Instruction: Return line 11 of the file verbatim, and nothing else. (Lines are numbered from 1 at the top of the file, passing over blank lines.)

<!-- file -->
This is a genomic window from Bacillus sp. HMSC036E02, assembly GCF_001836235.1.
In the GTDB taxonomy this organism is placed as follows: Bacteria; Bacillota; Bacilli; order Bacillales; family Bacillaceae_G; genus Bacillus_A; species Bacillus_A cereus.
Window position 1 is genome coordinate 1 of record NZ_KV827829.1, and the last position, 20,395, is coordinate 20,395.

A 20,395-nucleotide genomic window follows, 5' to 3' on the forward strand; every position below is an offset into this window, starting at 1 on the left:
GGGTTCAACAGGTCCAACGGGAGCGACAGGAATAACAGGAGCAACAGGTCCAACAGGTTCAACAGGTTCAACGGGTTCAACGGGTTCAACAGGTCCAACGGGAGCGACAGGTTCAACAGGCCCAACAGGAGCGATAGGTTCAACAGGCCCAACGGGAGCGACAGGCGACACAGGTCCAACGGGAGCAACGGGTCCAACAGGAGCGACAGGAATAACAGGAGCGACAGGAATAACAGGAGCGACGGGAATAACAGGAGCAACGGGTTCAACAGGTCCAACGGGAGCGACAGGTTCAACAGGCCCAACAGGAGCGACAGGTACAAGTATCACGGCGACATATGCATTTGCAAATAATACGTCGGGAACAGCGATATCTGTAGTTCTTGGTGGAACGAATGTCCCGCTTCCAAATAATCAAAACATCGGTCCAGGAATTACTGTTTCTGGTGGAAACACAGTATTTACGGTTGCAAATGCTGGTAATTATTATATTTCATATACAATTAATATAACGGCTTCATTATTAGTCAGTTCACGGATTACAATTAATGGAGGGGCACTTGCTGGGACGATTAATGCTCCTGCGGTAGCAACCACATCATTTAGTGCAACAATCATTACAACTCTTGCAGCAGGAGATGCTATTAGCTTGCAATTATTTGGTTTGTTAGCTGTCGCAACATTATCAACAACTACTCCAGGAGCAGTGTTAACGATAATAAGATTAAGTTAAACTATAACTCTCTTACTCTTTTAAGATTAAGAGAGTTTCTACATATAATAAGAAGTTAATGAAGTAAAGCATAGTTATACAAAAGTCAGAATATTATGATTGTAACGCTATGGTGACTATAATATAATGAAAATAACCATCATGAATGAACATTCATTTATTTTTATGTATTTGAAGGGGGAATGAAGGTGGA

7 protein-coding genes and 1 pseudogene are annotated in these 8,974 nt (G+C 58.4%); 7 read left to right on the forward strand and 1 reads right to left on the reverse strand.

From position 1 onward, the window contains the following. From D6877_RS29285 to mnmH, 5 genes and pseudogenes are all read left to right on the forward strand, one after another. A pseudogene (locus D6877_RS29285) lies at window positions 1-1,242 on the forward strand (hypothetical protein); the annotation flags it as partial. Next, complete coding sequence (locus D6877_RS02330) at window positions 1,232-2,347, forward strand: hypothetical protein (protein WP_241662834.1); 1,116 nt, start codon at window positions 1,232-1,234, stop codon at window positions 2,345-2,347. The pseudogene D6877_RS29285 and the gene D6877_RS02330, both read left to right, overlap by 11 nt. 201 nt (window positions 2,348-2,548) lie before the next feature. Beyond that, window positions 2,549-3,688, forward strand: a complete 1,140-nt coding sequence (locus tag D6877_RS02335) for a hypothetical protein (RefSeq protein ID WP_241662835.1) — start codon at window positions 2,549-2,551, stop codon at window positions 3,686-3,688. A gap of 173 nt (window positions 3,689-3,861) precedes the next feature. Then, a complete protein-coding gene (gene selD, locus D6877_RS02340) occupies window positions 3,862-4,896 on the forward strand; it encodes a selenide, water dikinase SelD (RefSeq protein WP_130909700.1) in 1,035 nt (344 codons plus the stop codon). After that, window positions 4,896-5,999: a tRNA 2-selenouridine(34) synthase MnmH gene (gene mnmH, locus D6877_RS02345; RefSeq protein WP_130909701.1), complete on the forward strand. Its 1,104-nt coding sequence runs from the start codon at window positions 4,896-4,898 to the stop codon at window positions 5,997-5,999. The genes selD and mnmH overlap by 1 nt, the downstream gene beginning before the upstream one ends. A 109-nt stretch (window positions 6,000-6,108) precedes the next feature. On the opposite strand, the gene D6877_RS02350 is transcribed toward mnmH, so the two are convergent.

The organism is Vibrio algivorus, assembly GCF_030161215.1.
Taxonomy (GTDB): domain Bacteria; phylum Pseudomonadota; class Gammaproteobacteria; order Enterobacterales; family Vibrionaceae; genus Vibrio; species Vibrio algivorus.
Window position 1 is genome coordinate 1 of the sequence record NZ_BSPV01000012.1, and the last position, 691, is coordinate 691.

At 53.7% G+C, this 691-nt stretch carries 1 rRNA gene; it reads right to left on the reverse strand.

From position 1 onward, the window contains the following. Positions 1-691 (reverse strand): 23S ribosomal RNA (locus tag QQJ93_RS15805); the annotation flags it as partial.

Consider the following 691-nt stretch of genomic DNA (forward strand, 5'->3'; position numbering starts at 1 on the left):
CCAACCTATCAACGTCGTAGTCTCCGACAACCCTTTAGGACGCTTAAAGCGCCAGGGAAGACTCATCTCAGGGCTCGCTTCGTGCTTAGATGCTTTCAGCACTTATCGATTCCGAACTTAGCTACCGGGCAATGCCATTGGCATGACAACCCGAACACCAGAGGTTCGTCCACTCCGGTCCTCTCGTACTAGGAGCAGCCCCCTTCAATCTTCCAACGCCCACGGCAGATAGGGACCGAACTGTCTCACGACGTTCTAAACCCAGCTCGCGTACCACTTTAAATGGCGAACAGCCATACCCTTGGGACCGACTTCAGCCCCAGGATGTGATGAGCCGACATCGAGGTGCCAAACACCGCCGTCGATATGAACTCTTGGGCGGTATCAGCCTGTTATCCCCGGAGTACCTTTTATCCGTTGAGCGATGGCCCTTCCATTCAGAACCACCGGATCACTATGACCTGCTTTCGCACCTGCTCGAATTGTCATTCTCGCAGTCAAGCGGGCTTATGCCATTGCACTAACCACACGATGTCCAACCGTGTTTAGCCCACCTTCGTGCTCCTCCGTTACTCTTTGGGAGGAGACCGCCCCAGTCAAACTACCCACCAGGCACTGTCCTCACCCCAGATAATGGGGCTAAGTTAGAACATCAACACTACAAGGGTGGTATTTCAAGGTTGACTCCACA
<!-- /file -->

At 53.7% G+C, this 691-nt stretch carries 1 rRNA gene; it reads right to left on the reverse strand.